You see, as much as Hall seems to be a luck rabbit’s foot for a team when it comes to landing the top pick of a draft – just consider his Edmonton Oilers days on top of this last bit – but that good fortune hasn’t always come from an individual standpoint.

In hopes that we may some day see Hall in, say, a playoff game, let’s recount some of his unluckiest moments. Keep in mind that he’s still just 25.

Injuries

He became the first pick of the 2010 NHL Draft, which means he’ll be compared to Tyler Seguin (though that discussion mercifully doesn’t come up that often).

Hall’s rookie season was limited to 65 regular-season games thanks to the ill-advised decision to fight Derek Dorsett. His first NHL bout ended his 2010-11 campaign; Hall received criticism for the choice, which sometimes overshadowed debuting with 22 goals.

It was reckless to fight, especially with someone like Dorsett, but we’ve seen plenty of players get through skirmishes without anything major happening. Jarome Iginla endeared himself to hockey fans, in some ways, by doing just that … but Hall wasn’t so lucky.

Even if you chalk that first bit up to poor decisions, Hall’s injury luck has often been poor. He was limited to 61 games in his sophomore season, 53 in 2014-15 and missed significant pieces of 2013-14 and last season, too.

Some of the injuries were just downright-freakish.

Click here if you want to remember the time he caught a skate in the head during warm-ups, which left him with a disgusting “Frankenstein” wound and … it’s just gross. If you haven’t seen it, you’re lucky.

While his speedy, courageous style might leave him susceptible to issues, it seems like Hall catches an unusually high number of bad breaks.

Terrible team to bad team

Taylor Hall has been a productive player, keeping his head up even as he’s played for some miserably bad teams.

The Oilers have been pretty clueless for virtually the entirety of Hall’s career; this National Post article provides a handy rundown of their mishaps in rarely finding decent defensemen.

Those struggles likely inspired the team to trade Hall for Adam Larsson, a steady Swedish blueliner.

It says a lot that Oilers fans voted massively in favor of the Oilers winning that trade in at least one poll, as most hockey people agree that the Devils ended up with the upper hand.

Team success can skew the views of certain players, something Hall knows too well as a frequent scapegoat in Edmonton. If you want to roll your eyes, peruse some of the “not captain material”-type takes that Hall likely became all-too-familiar with.

He didn’t even get to truly benefit from Connor McDavid‘s presence, as Hall’s bad injury luck seemed to transition to McDavid for a brief spell; as you recall, McDavid’s season was greatly limited by an lucky fall that came from the same sort of driving style you’d expect to see from Hall.

Who could blame Hall for being jealous of the Oilers’ success now that he’s gone?

New Jersey is making some nice strides toward being a more competitive team, and Hall’s a big part of that sunnier outlook. It has to sting to take all those steps back to the painfully familiar rebuilding stages after suffering through all of those with the Oilers.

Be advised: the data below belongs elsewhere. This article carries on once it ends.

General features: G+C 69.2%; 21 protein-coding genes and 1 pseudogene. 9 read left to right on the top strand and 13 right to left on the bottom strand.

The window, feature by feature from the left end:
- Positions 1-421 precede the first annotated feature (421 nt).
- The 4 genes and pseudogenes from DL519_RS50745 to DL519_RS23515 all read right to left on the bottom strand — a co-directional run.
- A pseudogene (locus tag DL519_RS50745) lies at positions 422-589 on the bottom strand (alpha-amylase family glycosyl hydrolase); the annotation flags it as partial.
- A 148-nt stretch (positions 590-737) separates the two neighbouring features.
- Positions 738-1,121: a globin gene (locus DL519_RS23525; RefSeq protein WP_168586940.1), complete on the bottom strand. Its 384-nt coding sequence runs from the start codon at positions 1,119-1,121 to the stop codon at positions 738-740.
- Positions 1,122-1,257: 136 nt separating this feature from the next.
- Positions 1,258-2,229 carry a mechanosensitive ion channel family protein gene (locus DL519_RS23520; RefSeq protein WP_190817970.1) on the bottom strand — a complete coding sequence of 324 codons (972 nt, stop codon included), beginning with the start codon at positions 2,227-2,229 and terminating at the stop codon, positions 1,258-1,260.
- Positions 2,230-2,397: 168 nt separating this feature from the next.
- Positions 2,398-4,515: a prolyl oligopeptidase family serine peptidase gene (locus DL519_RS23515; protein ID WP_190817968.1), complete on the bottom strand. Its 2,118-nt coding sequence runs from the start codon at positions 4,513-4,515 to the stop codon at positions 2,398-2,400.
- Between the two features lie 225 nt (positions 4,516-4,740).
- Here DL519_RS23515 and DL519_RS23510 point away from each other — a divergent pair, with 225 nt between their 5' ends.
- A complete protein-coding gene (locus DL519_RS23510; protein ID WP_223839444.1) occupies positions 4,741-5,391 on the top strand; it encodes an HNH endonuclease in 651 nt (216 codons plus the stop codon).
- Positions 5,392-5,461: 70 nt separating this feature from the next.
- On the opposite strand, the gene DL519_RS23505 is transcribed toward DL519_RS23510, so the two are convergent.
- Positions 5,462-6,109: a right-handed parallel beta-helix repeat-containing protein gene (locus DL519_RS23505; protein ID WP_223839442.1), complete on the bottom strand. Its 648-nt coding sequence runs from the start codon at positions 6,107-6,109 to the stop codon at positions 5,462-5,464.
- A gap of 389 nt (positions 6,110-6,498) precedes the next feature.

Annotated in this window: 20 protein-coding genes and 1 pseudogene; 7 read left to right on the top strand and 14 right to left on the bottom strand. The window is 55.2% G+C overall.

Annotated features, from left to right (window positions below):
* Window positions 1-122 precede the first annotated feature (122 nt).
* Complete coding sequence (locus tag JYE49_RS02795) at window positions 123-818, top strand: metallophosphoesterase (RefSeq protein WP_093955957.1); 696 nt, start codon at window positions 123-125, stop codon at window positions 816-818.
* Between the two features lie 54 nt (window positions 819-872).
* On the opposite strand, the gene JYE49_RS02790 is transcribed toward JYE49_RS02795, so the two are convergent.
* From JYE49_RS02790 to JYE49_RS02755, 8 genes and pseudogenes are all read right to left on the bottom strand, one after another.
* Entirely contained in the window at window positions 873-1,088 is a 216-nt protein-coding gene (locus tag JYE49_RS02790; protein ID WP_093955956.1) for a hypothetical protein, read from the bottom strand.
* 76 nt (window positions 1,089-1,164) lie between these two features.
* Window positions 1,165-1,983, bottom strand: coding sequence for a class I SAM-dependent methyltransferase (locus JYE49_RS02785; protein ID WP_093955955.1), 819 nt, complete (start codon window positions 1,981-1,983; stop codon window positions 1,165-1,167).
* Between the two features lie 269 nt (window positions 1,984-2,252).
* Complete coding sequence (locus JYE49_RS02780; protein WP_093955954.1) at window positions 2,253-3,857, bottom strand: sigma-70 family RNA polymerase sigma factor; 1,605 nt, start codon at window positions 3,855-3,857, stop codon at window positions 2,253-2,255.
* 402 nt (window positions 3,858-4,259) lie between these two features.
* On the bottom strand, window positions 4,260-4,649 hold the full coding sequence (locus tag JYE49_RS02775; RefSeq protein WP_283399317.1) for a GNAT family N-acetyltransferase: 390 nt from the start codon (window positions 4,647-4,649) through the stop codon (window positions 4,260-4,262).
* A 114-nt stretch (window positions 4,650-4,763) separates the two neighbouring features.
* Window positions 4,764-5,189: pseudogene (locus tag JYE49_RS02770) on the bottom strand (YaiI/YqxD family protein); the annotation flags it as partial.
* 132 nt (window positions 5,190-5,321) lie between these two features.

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Look, Hall is nicely compensated for his play. He also was the top pick of a draft, so it’s not like he’s totally anonymous.

Still, it’s difficult not to root for the guy to soak in the accolades that come with greater team success, as Hall has been a fantastic power forward in some not-so-fantastic situations.

In other words, here’s hoping a little more luck goes his way … on the ice rather than in the carousel.

Poll: Nico Hischier vs. Nolan Patrick

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This post is a part of Devils day at PHT…

To some extent, the New Jersey Devils probably don’t care that much if Nolan Patrick ends up being slightly more effective, overall, than Nico Hischier.

As Taylor Hall can attest, the Devils lucked into the top pick of the 2017 NHL Draft, so GM Ray Shero was probably delighted that he would be able to pick between the two prospects. Rather than choosing Patrick or finding a trade, he made Hischier the first Swiss-born number one pick in NHL history.

Sports are about competition and comparisons, so it should be fun to measure the two forwards’ accomplishments and development as time goes along.

We might as well take hockey fans’ temperature now, though. Before we do, a quick “tale of the tape” – and an apology to the other prospects in the 2017 NHL Draft. For the sake of simplicity, we’ll be keeping this poll to Hischier vs. Patrick. Feel free to make a case for Miro Heiskanen (pictured, chosen third by Dallas) or any number of other candidates in the comments, though.

Hischier (draft profile): Scored 86 points in 57 games for the QMJHL’s Halifax Mooseheads in 2016-17. Broadly speaking, Hischier seems to rate as the most creative player and has already impressed the Devils with his skating ability.

Apparently his favorite movie is “Happy Gilmore.”

Patrick (draft profile): The Winnipeg native was on the radar a bit longer than Hischier, in part because he managed 102 points in 71 games in the WHL in 2015-16. Last season hurt his stock quite a bit; while he was able to score well over a point-per-game (46 in 33), injuries limited him in 2016-17. Those issues might have limited more than people even realized, as it turns out he needed two hernia surgeries instead of one.

Generally speaking, Patrick is praised for his two-way play, which could help him be a quick fit for Philly. Both forwards are listed as centers.

Oh yeah, and Reid Duke gave him the nickname “Doctor Pat.”

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OK, so with all of that information, let’s get after it: did the Devils make the right call or should they have selected Patrick at No. 1 instead?